The very first weekend of MLB summer camps proved to be a logistical nightmare, with the Angels one of a handful of teams having issues with the timeliness or availability of coronavirus tests, per multiple reports.
Monday’s workouts at Angel Stadium were originally set to begin at 9 a.m., though were postponed first to noon, and then 1 p.m. because of delays in testing.
Sample collectors did not show up at Angel Stadium or Blair Field, on Sunday, prompting players to administer their own tests, which the team then shipped to Major League Baseball’s testing lab in Utah, according to a person familiar with the situation but not authorized to comment. Blair, the Angels’ alternate training site for about half of the team’s 60-man player pool, is near Cal State Long Beach.
The Angels were not alone. The A’s were supposed to have their first full-squad workout on Sunday, but their position players tested on Friday weren’t yet cleared to play, per Shayna Rubin at the San Jose Mercury News, because the tests weren’t shipped to the testing facility in Utah until Monday morning, foiled by both the July 4 holiday and Sunday shipping.
“Without accurate and timely testing it is simply not safe for us to continue with summer camp,” Nationals general manager Mike Rizzo said in a statement. “Major League Baseball needs to work quickly to resolve issues with their process and their lab. Otherwise, summer camp and the 2020 season are at risk.”
Astros general manager James Click said in a statement, “Despite these delays over the holiday weekend, we’re optimistic that the this process will be ironed out,” and Angels GM Billy Eppler seemed to agree.
#Angels GM Billy Eppler said he has spoken at length with MLB officials regarding testing snafus. Wouldn't disclose reasons for no-show of testers Sunday but said, "I trust that this was more of a one-time thing, more than anything else. That’s my read of the situation."— Mike DiGiovanna (@MikeDiGiovanna) July 6, 2020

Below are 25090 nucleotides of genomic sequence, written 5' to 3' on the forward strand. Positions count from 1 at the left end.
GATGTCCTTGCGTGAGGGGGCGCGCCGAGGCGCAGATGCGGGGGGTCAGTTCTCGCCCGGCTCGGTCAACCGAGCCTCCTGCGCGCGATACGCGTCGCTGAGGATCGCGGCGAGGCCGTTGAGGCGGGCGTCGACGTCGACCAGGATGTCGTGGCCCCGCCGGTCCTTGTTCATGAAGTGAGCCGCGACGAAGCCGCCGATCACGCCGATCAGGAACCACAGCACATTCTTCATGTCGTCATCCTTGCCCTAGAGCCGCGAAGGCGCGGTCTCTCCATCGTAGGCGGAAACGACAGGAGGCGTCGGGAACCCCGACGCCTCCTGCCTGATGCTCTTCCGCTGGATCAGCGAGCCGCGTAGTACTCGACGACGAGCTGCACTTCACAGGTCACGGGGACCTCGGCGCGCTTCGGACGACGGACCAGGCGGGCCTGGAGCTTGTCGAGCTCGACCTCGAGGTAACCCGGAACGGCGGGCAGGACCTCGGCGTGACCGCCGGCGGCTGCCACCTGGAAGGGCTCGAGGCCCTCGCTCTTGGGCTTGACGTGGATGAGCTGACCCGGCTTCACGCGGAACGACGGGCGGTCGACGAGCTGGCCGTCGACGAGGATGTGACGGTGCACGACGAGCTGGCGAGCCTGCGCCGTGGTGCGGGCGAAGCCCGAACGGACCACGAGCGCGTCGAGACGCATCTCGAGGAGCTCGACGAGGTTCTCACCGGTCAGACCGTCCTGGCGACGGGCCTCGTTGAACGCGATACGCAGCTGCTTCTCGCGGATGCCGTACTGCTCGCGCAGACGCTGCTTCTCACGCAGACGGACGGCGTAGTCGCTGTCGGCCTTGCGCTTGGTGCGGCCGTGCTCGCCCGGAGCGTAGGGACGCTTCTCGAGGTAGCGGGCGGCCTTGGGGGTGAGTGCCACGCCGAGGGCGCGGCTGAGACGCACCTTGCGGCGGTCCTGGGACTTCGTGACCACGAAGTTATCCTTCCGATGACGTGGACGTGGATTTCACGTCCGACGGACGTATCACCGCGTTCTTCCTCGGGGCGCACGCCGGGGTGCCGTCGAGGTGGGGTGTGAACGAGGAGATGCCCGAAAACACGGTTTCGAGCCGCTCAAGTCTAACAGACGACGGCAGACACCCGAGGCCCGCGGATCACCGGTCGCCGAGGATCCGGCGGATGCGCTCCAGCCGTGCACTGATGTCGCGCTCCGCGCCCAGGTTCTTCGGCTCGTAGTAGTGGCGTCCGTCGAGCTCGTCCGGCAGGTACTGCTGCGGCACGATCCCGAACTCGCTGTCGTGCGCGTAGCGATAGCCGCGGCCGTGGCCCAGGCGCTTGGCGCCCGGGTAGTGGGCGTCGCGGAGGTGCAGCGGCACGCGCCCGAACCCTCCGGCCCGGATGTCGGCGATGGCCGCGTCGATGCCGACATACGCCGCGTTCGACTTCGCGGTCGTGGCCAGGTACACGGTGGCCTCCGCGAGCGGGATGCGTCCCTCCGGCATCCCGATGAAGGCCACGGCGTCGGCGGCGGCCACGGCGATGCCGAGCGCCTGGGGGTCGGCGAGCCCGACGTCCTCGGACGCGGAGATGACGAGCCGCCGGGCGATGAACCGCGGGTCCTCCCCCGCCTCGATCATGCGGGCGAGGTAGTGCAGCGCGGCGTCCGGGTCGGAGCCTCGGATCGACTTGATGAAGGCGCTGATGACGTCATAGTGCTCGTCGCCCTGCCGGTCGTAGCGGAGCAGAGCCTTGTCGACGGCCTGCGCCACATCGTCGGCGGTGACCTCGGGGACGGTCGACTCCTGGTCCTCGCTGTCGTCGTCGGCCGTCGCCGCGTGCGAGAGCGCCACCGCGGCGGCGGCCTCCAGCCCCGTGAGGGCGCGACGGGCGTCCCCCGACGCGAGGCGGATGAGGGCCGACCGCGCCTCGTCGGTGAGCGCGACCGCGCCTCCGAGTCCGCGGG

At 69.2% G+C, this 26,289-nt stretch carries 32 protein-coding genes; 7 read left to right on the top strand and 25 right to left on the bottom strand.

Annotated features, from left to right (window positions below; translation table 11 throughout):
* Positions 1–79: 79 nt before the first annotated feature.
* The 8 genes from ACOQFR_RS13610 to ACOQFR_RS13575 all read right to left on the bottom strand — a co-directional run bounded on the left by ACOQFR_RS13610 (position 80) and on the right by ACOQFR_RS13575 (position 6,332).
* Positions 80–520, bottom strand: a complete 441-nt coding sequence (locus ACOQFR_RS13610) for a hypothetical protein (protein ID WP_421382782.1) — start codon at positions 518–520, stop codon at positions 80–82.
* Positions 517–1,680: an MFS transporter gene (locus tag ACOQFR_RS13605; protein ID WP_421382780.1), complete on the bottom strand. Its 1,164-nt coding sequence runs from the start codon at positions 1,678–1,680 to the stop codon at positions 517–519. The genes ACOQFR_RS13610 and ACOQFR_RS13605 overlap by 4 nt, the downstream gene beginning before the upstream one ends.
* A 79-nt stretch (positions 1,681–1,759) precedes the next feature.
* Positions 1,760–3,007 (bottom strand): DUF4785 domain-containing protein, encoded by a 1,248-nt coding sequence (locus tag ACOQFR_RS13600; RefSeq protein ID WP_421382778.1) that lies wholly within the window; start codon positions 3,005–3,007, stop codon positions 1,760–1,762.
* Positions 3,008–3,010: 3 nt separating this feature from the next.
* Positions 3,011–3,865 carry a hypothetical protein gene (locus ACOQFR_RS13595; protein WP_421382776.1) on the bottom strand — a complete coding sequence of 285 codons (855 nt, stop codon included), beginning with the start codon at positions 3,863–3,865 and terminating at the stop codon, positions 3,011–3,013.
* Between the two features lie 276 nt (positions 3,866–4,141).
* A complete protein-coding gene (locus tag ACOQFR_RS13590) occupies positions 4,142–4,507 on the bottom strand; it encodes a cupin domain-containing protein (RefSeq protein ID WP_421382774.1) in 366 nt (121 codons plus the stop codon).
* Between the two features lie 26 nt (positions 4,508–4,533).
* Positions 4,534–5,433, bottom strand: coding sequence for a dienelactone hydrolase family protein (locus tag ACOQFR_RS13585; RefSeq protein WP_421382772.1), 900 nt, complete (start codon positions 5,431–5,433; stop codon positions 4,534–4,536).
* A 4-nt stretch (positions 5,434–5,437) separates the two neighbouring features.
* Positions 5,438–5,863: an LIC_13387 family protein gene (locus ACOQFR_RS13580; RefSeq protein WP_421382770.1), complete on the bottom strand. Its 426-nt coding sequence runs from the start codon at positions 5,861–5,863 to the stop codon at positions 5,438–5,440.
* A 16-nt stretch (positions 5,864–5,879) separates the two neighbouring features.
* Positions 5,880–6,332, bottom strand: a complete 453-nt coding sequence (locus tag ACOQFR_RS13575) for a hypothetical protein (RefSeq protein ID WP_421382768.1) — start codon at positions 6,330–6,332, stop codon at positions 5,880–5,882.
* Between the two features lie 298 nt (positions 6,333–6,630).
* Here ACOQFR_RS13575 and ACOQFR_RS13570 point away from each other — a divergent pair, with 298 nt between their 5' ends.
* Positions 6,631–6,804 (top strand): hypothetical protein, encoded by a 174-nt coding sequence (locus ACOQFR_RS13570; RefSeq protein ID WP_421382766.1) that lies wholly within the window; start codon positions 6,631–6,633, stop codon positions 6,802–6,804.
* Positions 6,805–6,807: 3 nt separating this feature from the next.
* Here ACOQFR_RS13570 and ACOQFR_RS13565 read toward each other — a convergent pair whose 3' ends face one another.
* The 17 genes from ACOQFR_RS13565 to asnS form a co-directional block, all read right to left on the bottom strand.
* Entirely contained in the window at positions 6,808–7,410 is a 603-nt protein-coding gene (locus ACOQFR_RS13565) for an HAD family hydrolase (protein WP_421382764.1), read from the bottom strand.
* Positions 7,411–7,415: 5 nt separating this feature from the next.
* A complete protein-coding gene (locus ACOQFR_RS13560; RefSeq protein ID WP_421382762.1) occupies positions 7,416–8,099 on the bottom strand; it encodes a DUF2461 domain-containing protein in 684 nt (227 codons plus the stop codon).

Whether this was a first-weekend blip or the harbinger of an ongoing problem, MLB needs to solve this fairly soon. Results of intake testing within 24-48 hours, then once players are cleared they are tested every other day, with results expected the next day.
From MLB’s operations manual: “The specific testing schedule for each club will be determined by [Comprehensive Drug Testing, Inc.], in consultation with the clubs and the joint committee, with the goal of ensuring expedited result reporting (approximately 24 hours) at all times.”
Major League Baseball issued a statement Monday, saying the laboratory in Utah is operating on an everyday schedule starting July 5 through the end of the World Series.
“We have addressed the delays caused by the holiday weekend and do not expect a recurrence,” MLB’s statement said. “We commend the affected clubs that responded properly by cancelling workouts.”
We are 17 days away from real games getting played. It’s one thing for workouts to be postponed, which puts teams at a competitive disadvantage as it is, but having to postpone games due to testing delays would be another story. We’ll see if things get ironed out.